News | March 17, 2021

Company Voluntary Arrangements in the UK – a longer tail than Covid?

Oscar Wilde wrote “There is only one thing in the world worse than being talked about, and that is not being talked about”. I don’t think landlords have the same view about Company Voluntary Arrangements (CVAs) in the UK. Landlords would rather CVAs crawled back under the rock from whence they came.

That may be a bit harsh but some argue that CVAs had started the damage to rents that was then exacerbated by the pandemic. But in the long run, is a CVA (still) a valid restructuring tool for struggling businesses or does it just delay an inevitable terminal event for a business? Landlords argue that the real estate sector has had more than its fair share of the impact of CVAs over the last few years.

What are CVAs and things to keep an eye out for?

CVAs were introduced in the UK as a cost-effective and flexible restructuring tool for a struggling business as they avoided an expensive scheme of arrangement and a more formal and perhaps terminal insolvency process. A CVA is essentially an agreement between the company and its creditors to compromise existing debts to allow the company to continue to trade, and creditors to get a better return than if the company went into a form of insolvency process. The directors of the company remain, but under the supervision by an insolvency practitioner. CVAs usually last five years and usually typically involve compromising creditors; reducing future payments (such as rent) and paying sums from ongoing trade or a payments from supporting shareholder into a pot for the benefit of creditors. The company therefore has to convince creditors (or at least enough of them) that underneath there is a good business that can continue, it can pay its debts going forward and perhaps also contribute extra from trading receipts.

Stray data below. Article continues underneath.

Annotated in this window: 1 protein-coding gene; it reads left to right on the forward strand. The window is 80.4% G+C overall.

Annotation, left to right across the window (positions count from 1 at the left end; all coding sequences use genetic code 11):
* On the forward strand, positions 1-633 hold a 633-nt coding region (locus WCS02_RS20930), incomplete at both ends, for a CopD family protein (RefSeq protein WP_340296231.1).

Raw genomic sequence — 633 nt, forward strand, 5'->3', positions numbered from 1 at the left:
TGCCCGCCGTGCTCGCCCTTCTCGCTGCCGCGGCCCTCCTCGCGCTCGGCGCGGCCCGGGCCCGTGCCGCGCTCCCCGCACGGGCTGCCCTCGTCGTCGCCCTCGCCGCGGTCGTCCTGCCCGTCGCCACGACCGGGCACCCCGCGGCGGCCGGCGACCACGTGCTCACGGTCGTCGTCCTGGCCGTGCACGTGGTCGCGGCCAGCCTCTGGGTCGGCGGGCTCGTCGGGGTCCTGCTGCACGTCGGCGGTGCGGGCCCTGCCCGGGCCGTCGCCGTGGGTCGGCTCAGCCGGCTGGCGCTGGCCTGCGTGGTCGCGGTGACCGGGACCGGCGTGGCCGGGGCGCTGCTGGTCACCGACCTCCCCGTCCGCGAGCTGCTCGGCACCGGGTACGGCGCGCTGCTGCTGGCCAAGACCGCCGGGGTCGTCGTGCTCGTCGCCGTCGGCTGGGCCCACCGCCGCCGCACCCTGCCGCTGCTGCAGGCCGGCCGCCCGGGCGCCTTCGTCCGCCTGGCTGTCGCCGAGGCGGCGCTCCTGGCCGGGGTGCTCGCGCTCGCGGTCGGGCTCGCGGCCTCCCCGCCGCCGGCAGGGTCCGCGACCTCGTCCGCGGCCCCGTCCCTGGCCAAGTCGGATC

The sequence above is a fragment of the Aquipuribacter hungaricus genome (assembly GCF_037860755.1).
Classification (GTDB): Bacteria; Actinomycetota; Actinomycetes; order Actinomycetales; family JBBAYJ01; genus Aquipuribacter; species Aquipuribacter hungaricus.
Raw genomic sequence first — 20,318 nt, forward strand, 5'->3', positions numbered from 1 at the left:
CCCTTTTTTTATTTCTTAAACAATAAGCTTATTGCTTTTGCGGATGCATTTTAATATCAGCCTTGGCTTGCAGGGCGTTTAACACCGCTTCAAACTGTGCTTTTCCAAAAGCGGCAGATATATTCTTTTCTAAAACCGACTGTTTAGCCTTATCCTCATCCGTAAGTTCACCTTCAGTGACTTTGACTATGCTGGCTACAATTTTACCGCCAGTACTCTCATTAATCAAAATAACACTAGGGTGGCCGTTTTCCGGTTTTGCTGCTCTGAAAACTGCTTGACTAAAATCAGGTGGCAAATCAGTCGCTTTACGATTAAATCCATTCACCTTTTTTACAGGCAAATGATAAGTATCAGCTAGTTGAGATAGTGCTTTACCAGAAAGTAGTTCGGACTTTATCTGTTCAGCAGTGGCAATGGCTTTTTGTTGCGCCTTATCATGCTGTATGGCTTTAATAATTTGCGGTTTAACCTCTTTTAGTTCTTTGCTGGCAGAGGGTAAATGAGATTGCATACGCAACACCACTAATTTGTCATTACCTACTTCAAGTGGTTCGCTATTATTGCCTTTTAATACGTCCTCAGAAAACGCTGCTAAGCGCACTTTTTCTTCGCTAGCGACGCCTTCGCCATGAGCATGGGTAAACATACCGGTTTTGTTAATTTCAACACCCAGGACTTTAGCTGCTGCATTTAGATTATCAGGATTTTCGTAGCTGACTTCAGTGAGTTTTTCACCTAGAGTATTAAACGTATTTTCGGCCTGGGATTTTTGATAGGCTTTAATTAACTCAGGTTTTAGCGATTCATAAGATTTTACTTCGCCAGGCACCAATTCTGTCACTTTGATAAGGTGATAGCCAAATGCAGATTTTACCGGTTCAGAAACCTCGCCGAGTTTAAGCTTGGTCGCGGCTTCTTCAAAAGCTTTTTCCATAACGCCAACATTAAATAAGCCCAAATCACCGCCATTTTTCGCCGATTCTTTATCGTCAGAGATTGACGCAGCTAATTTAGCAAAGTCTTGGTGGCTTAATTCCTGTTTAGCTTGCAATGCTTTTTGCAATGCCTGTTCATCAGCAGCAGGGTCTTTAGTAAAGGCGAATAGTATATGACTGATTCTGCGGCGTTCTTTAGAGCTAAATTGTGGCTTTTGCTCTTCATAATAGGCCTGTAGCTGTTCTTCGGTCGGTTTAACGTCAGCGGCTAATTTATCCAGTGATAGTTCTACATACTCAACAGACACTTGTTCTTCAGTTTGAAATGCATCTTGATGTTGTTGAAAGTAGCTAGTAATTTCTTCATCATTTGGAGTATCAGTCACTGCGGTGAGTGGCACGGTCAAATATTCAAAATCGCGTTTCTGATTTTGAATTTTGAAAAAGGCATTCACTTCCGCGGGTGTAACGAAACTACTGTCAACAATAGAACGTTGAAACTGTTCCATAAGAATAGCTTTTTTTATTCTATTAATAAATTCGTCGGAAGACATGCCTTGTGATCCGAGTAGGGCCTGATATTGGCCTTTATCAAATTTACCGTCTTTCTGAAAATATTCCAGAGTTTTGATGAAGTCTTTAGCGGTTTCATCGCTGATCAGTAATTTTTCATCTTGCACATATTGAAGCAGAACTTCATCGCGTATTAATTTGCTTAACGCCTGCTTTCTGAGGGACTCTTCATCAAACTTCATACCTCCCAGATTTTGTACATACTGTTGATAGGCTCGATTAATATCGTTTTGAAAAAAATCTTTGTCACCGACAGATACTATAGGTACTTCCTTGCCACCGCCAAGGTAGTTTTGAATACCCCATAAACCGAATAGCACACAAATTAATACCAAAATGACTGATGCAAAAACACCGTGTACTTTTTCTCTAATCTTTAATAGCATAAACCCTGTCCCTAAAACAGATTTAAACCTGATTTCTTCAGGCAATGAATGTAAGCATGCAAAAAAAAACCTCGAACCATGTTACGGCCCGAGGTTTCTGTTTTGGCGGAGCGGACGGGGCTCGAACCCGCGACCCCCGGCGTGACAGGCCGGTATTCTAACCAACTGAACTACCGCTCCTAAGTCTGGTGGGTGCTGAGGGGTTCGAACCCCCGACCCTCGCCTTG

Recently CVAs have taken on a new lease of life, particularly in the multi-site retail and hospitality sectors. That has been a very unpopular resurgence with landlords. The reason is the possibility of structuring a CVA in such a way as to restructure the ongoing obligations of the company, in particular to its rent, for the period of the CVA. This has typically manifested itself in detailed and lengthy CVA proposals where the pool of landlords is treated differently in the CVA proposal in accordance with the profitability (or not) of a particular site. The CVA may seek to relinquish certain underperforming leases whilst reducing rents by perhaps 25%-75% across other sites or switching to a rent based on turnover of a site. The British Property Federation (BPF) says “CVAs are making investing in town centres more difficult and undermining the UK’s reputation among international investors.” Affected landlords can find a list of “red flags” on the BPF website, proposals which property owners will generally find objectionable

In many CVAs the landlords are singled out for reductions of future rent if the premises remain with the company. This has led to a number of well publicised legal challenges over the terms of the CVA and has resulted in the development of a more defined analysis as to whether a CVA is appropriate and legal. This analysis is driven by the two mechanisms available to challenge a CVA by creditors: (1) that there has been a material irregularity in the CVA procedure (often an anomaly in the formal voting process); or (2) that the CVA is unfairly prejudicial to a particular creditor or class of creditors (i.e. are certain creditors prejudiced by the CVA proposal and is that prejudice justifiable in the circumstances?). It is the latter that landlords have focussed on in recent challenges.